You remember Donnie Darko… Richard Kelly’s debut, the indie cult classic featuring Jake Gyllenhaal in a career defining role, the coolest indie music by Echo and the Bunnymen, Duran Duran, Tears for Fears, the warmholes, the rabbit…
Leyla Bouzed’s debut film is a powerful coming of age tale bursting with youthful energy, set on the eve of the Jasmine revolution in Tunisia.
A visually arresting opening sequence depicting the peaceful evergreen scenery of the Amazonian rainforest sets the tone of this film. The leaves of tropical trees and plants seem to dance along with the narrator as he passes through the undergrowth, the surreptitious chirping of birds hiding in human presence, clashing against the gushing sound of the glorious Amazon river accompanied by the wind composing a unique symphony, clearly establishing what this film is about: Nature.
What is it that makes a band breakthrough the indie scene? Is it the band itself or the myth around the band? What is it that makes them popular? Is it their music or the effective marketing of their artistic quirkiness? And what is it with the frontman/frontwoman’s looks?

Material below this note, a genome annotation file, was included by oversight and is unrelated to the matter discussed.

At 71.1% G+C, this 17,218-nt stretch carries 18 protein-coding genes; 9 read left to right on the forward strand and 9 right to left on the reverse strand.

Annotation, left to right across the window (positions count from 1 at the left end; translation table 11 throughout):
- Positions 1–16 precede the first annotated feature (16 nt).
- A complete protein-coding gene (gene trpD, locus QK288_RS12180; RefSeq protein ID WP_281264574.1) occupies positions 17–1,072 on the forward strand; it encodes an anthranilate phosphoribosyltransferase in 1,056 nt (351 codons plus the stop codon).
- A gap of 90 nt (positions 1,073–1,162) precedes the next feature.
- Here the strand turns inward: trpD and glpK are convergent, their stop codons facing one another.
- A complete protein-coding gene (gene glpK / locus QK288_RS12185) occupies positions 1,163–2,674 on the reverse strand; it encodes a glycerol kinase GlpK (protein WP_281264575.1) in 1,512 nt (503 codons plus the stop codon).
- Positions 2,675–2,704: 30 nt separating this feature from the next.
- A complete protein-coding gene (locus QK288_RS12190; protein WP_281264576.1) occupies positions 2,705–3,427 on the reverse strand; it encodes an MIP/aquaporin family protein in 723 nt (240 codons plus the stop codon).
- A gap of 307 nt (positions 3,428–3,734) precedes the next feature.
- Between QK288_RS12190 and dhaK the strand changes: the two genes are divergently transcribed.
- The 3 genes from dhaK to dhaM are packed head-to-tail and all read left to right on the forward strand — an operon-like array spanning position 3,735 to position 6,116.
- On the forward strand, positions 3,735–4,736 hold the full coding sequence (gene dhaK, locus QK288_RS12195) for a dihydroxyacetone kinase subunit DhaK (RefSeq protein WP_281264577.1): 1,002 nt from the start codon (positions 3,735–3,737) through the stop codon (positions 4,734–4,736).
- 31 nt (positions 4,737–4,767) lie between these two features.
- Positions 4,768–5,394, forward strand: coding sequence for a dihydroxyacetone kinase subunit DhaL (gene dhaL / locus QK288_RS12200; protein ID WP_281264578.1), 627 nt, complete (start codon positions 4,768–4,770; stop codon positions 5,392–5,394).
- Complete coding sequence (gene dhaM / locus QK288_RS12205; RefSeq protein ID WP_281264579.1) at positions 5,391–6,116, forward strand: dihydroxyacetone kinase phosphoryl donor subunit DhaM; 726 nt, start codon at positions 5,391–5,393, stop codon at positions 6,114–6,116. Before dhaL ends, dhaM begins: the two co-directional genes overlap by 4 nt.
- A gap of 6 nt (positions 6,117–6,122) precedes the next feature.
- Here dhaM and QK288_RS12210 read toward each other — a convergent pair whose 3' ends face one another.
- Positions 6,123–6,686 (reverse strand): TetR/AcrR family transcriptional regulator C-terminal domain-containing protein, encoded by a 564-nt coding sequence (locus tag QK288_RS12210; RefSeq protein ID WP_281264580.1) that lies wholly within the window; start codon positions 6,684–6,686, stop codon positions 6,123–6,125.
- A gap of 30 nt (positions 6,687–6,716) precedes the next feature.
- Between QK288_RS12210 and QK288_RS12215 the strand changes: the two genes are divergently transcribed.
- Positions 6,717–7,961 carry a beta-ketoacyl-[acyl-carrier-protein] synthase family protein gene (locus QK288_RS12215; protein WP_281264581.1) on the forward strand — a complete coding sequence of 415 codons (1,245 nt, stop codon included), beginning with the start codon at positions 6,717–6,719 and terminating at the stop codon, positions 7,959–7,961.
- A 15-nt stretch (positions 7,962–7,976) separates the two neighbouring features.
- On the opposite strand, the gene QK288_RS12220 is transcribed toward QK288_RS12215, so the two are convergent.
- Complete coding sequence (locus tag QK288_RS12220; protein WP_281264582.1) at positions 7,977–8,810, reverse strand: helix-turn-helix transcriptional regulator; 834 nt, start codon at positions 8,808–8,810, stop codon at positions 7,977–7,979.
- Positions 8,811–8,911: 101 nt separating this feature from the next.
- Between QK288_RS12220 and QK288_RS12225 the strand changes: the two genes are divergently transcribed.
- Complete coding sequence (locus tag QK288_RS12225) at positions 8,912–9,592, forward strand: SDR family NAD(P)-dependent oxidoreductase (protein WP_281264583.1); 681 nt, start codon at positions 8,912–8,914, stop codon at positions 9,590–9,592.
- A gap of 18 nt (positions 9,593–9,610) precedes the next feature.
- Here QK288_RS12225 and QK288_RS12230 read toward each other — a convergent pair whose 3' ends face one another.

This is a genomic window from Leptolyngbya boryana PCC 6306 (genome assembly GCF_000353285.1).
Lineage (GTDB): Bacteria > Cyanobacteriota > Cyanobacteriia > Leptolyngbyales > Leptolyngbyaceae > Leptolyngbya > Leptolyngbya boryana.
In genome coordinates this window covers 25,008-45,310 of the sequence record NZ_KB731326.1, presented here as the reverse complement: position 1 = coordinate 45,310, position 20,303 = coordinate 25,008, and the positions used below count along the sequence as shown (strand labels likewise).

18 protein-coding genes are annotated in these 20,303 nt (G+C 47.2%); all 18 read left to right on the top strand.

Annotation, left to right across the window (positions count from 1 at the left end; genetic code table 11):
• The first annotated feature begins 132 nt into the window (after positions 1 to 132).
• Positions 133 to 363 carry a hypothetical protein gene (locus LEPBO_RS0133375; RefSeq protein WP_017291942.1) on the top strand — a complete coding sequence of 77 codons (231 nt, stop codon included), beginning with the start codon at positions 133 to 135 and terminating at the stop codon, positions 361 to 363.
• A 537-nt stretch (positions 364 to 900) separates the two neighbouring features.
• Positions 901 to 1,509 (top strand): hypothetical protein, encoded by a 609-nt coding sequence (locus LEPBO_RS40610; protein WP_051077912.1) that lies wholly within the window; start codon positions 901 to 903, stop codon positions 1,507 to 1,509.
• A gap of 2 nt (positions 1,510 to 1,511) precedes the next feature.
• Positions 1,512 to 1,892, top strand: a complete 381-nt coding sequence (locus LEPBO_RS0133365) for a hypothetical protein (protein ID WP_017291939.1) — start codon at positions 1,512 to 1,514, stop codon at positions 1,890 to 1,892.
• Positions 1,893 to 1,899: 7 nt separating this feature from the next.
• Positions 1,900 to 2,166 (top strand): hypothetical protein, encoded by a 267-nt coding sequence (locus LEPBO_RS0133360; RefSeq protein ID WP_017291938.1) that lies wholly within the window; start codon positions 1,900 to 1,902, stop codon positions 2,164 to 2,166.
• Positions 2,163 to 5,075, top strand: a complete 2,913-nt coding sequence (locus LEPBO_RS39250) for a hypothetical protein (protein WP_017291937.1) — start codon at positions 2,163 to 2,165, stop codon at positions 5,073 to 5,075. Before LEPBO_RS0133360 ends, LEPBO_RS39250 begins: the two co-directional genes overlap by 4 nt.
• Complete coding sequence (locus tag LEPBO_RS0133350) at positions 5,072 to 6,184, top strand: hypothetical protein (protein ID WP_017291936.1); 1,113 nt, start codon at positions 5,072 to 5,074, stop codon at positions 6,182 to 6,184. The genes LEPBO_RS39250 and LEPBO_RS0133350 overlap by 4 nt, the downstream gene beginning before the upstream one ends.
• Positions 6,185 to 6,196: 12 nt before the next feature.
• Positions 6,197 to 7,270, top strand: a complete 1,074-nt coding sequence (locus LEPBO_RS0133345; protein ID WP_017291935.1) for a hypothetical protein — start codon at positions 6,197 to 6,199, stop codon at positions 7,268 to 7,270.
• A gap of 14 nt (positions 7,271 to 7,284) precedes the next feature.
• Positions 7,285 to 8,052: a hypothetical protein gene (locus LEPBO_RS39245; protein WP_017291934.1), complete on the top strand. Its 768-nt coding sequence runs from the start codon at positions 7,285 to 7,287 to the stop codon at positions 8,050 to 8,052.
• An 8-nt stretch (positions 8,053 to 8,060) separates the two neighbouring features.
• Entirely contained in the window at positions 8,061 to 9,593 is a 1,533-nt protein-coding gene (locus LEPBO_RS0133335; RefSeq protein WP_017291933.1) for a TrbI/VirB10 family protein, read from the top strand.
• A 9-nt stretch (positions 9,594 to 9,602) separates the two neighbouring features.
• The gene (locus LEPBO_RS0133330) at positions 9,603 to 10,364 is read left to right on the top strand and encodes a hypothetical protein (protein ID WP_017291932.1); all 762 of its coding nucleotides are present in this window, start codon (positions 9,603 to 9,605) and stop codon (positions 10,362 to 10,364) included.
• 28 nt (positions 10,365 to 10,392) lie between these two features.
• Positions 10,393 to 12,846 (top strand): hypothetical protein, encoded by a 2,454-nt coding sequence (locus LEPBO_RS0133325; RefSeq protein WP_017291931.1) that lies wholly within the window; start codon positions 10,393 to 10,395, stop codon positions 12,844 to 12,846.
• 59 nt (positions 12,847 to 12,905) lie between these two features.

Okay, so you begin watching amidst a cloud of disdainful curiosity. It’s not long before the odd chuckle sneaks out. Then a quick glance round the auditorium at the attentive, hopeful faces. Back to the screen- that face.
He entered the film scene some years ago as the assistant director of Federico Fellinni, Francesco Rossi, Michael Cimino, Francis Ford Coppolla, then emerged as a distinctive new talent in filmmaking with his movies Under False Name (2004) and Secret Journey (2006) to win several awards in international Film Festivals with Viva La Liberta (2013).